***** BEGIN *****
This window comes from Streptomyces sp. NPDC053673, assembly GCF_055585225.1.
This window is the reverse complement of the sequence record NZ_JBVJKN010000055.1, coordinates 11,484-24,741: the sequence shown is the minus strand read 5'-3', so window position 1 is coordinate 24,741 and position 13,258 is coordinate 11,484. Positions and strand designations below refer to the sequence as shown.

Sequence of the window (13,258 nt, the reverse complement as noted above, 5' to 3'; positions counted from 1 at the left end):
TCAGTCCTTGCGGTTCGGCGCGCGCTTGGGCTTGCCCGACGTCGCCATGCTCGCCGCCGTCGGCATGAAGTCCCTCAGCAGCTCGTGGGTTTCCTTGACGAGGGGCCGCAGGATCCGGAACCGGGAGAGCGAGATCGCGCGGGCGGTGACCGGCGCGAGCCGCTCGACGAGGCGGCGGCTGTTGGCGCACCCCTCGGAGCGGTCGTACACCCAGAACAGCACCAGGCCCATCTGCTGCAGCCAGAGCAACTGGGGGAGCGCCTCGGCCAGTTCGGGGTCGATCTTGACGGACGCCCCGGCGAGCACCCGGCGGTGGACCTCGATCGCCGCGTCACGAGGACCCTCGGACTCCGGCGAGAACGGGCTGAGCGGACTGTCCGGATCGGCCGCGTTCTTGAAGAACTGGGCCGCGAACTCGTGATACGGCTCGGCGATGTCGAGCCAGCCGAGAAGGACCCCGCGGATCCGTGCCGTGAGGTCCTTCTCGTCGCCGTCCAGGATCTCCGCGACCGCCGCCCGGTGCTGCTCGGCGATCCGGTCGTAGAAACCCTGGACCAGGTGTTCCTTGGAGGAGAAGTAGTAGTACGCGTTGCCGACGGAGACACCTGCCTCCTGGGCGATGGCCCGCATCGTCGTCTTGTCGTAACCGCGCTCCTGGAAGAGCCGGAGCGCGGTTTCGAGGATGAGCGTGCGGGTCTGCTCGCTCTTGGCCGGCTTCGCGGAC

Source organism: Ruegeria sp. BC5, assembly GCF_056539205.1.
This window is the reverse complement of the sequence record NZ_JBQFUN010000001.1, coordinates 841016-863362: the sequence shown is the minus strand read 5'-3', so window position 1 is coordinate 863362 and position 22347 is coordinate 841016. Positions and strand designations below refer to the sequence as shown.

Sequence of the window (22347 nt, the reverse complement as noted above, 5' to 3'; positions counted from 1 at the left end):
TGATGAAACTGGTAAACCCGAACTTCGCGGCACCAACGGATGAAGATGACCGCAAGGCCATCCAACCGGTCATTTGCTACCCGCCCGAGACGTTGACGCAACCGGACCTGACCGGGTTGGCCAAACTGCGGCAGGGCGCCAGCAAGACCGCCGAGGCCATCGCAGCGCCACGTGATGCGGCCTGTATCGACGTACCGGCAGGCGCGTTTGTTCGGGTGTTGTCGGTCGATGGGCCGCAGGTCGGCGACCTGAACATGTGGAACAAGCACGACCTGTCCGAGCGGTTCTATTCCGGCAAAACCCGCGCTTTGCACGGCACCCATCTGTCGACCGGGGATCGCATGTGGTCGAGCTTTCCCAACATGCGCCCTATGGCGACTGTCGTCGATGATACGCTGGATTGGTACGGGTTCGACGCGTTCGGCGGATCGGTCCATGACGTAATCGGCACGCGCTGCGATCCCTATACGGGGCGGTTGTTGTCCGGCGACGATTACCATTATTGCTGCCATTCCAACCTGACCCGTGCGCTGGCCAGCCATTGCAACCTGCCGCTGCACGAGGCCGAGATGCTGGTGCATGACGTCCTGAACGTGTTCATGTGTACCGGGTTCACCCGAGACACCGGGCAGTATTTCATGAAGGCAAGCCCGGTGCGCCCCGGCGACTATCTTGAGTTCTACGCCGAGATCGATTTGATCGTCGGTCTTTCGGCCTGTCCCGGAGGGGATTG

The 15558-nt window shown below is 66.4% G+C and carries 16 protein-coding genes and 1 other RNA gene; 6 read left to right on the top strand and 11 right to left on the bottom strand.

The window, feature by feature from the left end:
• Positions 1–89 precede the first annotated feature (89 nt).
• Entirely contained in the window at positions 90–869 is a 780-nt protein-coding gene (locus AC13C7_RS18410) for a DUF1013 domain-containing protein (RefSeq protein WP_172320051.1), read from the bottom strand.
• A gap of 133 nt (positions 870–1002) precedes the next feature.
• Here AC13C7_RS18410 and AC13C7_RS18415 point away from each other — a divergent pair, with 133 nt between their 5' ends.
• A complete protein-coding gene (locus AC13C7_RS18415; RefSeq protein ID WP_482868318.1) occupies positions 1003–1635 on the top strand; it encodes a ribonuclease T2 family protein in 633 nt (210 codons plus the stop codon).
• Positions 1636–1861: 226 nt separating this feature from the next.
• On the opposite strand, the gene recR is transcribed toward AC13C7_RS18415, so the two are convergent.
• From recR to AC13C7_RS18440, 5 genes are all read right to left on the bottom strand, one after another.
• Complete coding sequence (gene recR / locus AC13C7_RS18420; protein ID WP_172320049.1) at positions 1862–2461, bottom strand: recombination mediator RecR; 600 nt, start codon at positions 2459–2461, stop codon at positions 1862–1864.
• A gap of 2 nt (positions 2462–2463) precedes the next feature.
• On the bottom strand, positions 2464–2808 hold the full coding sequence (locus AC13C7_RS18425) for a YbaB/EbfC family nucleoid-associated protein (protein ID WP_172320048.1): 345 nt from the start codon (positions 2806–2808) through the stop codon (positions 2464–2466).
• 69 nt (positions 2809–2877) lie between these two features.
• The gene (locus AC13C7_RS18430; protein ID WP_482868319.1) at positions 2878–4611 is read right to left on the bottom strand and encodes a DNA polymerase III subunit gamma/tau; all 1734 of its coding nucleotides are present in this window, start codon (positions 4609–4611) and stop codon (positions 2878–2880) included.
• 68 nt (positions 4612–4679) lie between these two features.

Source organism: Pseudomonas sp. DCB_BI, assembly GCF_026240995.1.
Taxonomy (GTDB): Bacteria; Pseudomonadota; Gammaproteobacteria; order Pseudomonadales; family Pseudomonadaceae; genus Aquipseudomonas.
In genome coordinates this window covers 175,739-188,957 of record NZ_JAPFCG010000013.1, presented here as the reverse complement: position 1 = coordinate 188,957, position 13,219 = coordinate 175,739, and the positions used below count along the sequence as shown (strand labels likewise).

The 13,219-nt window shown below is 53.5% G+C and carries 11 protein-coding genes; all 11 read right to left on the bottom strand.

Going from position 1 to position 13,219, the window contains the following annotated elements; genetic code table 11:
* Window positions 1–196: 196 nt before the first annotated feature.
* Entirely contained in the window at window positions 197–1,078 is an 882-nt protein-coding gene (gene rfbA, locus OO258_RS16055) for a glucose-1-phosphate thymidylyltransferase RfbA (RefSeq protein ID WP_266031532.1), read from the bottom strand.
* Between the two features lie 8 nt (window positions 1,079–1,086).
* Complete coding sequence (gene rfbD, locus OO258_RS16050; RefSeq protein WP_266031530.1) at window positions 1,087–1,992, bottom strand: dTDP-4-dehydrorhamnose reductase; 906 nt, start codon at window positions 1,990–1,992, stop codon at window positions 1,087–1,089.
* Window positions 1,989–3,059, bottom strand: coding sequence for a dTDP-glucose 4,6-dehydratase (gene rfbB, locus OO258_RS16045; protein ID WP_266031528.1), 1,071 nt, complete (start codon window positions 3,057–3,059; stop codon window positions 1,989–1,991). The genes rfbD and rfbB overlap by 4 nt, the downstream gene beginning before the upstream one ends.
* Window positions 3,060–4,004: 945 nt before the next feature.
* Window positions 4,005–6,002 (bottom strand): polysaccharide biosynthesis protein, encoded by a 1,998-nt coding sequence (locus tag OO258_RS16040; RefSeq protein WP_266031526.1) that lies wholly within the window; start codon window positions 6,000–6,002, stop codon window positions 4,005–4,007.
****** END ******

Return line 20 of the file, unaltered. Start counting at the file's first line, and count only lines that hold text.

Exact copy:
• A gap of 2 nt (positions 2462–2463) precedes the next feature.